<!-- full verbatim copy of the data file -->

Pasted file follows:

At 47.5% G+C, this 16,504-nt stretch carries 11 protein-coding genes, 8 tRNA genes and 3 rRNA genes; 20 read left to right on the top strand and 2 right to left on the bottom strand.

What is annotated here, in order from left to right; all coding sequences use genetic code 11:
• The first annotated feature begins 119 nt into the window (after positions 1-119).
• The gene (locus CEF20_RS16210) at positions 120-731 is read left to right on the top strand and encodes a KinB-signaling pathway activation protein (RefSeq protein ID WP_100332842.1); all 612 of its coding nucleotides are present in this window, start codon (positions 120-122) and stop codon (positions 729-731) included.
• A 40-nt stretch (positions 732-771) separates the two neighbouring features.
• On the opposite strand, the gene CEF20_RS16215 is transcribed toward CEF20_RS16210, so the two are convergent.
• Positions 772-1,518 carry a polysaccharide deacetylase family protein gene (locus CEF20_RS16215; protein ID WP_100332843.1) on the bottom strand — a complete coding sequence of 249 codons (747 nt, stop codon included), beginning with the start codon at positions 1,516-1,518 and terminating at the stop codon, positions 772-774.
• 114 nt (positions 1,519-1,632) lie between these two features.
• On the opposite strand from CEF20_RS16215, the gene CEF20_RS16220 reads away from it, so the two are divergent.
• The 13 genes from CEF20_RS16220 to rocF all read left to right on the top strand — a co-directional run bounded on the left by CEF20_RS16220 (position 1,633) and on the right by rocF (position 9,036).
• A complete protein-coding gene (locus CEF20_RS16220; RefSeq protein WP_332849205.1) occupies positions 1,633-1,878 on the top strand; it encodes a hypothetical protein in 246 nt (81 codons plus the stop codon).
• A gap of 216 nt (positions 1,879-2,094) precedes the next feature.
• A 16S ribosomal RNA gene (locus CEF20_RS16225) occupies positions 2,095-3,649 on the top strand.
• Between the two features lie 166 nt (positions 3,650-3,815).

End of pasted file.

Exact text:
At 47.5% G+C, this 16,504-nt stretch carries 11 protein-coding genes, 8 tRNA genes and 3 rRNA genes; 20 read left to right on the top strand and 2 right to left on the bottom strand.

What is annotated here, in order from left to right; all coding sequences use genetic code 11:
• The first annotated feature begins 119 nt into the window (after positions 1-119).
• The gene (locus CEF20_RS16210) at positions 120-731 is read left to right on the top strand and encodes a KinB-signaling pathway activation protein (RefSeq protein ID WP_100332842.1); all 612 of its coding nucleotides are present in this window, start codon (positions 120-122) and stop codon (positions 729-731) included.
• A 40-nt stretch (positions 732-771) separates the two neighbouring features.
• On the opposite strand, the gene CEF20_RS16215 is transcribed toward CEF20_RS16210, so the two are convergent.
• Positions 772-1,518 carry a polysaccharide deacetylase family protein gene (locus CEF20_RS16215; protein ID WP_100332843.1) on the bottom strand — a complete coding sequence of 249 codons (747 nt, stop codon included), beginning with the start codon at positions 1,516-1,518 and terminating at the stop codon, positions 772-774.
• 114 nt (positions 1,519-1,632) lie between these two features.
• On the opposite strand from CEF20_RS16215, the gene CEF20_RS16220 reads away from it, so the two are divergent.
• The 13 genes from CEF20_RS16220 to rocF all read left to right on the top strand — a co-directional run bounded on the left by CEF20_RS16220 (position 1,633) and on the right by rocF (position 9,036).
• A complete protein-coding gene (locus CEF20_RS16220; RefSeq protein WP_332849205.1) occupies positions 1,633-1,878 on the top strand; it encodes a hypothetical protein in 246 nt (81 codons plus the stop codon).
• A gap of 216 nt (positions 1,879-2,094) precedes the next feature.
• A 16S ribosomal RNA gene (locus CEF20_RS16225) occupies positions 2,095-3,649 on the top strand.
• Between the two features lie 166 nt (positions 3,650-3,815).